Two bands that I have enjoyed muchly in the live setting recently are MMOSS and CreaturoS--both of whom happen to have newish records of notable quality from late 2012. Granite-staters MMOSS peddle pensively-gentle, yet krauty/expansive-psych interspersed with bursts of pop, while locals CreaturoS (former members of Doomstar!) flip the switch with an alkaline blues explosion of fun-n-stun rock & roll.
While my initial impression of MMOSS was that they were on more of a discordant, meandering proto-Grateful Dead sort of trip, their latest record Only Children reveals other sides....OK, despite the sneaky sped-up sample of Jerry Garcia's "Sugaree"...but we can move on.
Only Children is a patchwork fly-over of the '60s and '70s, cleverly staggering the more sing-able (and contemporary) "song songs" such as "Another Day" and "Hands" against lazy drones, motorik montages and in the case of "Marty Hills," playful world rhythms. Blasé vocals (ala Rain Parade), organs, mellotron-esque flutes, guitars, pianos, and possibly even brass collide in a hazy swirl of classic effects and pointillist vistas. It all sounds (and looks--if you use your imagination) convincing in the able hands of MMOSS who keep the vintage furnishings free from overtly musty upholstry with clear fidelity values and attention to their own songcraft. Period treatments like leslie-vocals (“Spoiled Sun”) and late '60s Keith West-esque pedal tones ("Another Dream") get their own spin here with boss production and sincerity. The world is here and you’re spinning on it.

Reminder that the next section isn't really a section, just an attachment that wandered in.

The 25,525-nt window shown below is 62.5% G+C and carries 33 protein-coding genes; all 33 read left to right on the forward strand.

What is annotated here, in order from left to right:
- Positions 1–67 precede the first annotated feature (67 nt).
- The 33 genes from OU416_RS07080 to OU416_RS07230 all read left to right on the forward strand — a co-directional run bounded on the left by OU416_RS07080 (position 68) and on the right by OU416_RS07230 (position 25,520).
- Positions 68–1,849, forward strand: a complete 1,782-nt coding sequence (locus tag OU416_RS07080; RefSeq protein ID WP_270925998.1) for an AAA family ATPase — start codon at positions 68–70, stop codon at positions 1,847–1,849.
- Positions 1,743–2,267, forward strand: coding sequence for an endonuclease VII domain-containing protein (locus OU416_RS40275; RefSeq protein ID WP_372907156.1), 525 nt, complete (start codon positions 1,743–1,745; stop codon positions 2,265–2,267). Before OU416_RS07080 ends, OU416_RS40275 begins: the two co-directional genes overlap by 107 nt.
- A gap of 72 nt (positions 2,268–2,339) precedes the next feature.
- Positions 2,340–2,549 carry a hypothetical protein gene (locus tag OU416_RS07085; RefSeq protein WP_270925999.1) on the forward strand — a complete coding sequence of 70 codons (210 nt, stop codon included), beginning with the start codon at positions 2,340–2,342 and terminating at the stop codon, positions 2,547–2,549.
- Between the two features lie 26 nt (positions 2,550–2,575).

The Detroit garage-flavored CreaturoS give you one of those records in Swampp Thingg where you feel like a band is giving you less to give you more. When you hear the advanced levels to which they build up the end of their infectious "Charlie Brown" (bested only by the sunny/crummy "I Don't Want To Go To the Beach") you can appreciate the ultra-minimal rock pitter-patter that they give you when they cruise in downshift mode. And anyone who has seen these guys play can testify to their shred/pounding abilities, so to hear them sculpt their so-called swampy-perfection out of a handful of bent riffs and a mercilessly whumped floor tom is pretty inspiring.
The trio goes psych in their own right too, as in the hurdy-gurdy desert-fry of "Three Times," where singer Spenser Gralla's transistor-radio voice takes on a distinct Roky-ish bent. They also veer into some MMOSS-esque bubble-psych territory on a tune like "Leave Your Face Behind," which is full of the tasty drumming that makes Noah Bond one of the best in town.
Like Only Children mentioned above, Swampp Thingg gets some virtue points out of keeping it short, bright, and to the point. Nine songs baby. So fear not, spin that wheel, buy that vowel, and take a little ear vacation.
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About the authorJonathan Donaldson is a Boston-based musician, writer, and second-generation music junkie. An Ohio native who moved to Boston in 1998, Jonathan's musical loves include R&B, psych, punk, bubblegum, country, electronic, More »
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